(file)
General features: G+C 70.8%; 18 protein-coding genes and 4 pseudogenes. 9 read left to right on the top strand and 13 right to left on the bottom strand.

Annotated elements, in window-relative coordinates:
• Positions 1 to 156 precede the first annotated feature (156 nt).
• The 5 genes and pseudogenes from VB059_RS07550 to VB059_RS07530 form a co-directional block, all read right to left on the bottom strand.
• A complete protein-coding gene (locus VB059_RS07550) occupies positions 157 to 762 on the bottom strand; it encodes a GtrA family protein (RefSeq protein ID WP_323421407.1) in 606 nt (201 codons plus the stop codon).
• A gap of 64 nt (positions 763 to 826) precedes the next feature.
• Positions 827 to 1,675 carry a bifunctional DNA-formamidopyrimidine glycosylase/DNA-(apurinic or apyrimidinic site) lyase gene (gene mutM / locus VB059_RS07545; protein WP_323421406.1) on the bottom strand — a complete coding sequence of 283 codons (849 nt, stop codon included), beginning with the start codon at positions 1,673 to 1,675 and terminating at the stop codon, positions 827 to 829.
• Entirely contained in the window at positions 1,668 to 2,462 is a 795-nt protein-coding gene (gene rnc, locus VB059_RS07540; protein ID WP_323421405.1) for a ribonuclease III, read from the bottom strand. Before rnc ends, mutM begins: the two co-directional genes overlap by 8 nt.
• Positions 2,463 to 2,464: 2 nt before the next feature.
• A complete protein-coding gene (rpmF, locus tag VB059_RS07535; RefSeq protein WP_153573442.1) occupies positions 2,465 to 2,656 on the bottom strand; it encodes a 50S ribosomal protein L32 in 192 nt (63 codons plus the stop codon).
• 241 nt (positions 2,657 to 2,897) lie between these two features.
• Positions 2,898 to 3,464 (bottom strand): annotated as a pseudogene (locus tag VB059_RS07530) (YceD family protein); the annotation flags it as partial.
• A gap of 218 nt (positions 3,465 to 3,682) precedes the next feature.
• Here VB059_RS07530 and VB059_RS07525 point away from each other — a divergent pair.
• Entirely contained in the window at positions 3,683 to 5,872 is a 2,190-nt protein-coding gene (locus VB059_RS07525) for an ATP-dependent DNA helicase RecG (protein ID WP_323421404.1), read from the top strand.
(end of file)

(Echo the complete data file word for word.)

General features: G+C 70.8%; 18 protein-coding genes and 4 pseudogenes. 9 read left to right on the top strand and 13 right to left on the bottom strand.

Annotated elements, in window-relative coordinates:
• Positions 1 to 156 precede the first annotated feature (156 nt).
• The 5 genes and pseudogenes from VB059_RS07550 to VB059_RS07530 form a co-directional block, all read right to left on the bottom strand.
• A complete protein-coding gene (locus VB059_RS07550) occupies positions 157 to 762 on the bottom strand; it encodes a GtrA family protein (RefSeq protein ID WP_323421407.1) in 606 nt (201 codons plus the stop codon).
• A gap of 64 nt (positions 763 to 826) precedes the next feature.
• Positions 827 to 1,675 carry a bifunctional DNA-formamidopyrimidine glycosylase/DNA-(apurinic or apyrimidinic site) lyase gene (gene mutM / locus VB059_RS07545; protein WP_323421406.1) on the bottom strand — a complete coding sequence of 283 codons (849 nt, stop codon included), beginning with the start codon at positions 1,673 to 1,675 and terminating at the stop codon, positions 827 to 829.
• Entirely contained in the window at positions 1,668 to 2,462 is a 795-nt protein-coding gene (gene rnc, locus VB059_RS07540; protein ID WP_323421405.1) for a ribonuclease III, read from the bottom strand. Before rnc ends, mutM begins: the two co-directional genes overlap by 8 nt.
• Positions 2,463 to 2,464: 2 nt before the next feature.
• A complete protein-coding gene (rpmF, locus tag VB059_RS07535; RefSeq protein WP_153573442.1) occupies positions 2,465 to 2,656 on the bottom strand; it encodes a 50S ribosomal protein L32 in 192 nt (63 codons plus the stop codon).
• 241 nt (positions 2,657 to 2,897) lie between these two features.
• Positions 2,898 to 3,464 (bottom strand): annotated as a pseudogene (locus tag VB059_RS07530) (YceD family protein); the annotation flags it as partial.
• A gap of 218 nt (positions 3,465 to 3,682) precedes the next feature.
• Here VB059_RS07530 and VB059_RS07525 point away from each other — a divergent pair.
• Entirely contained in the window at positions 3,683 to 5,872 is a 2,190-nt protein-coding gene (locus VB059_RS07525) for an ATP-dependent DNA helicase RecG (protein ID WP_323421404.1), read from the top strand.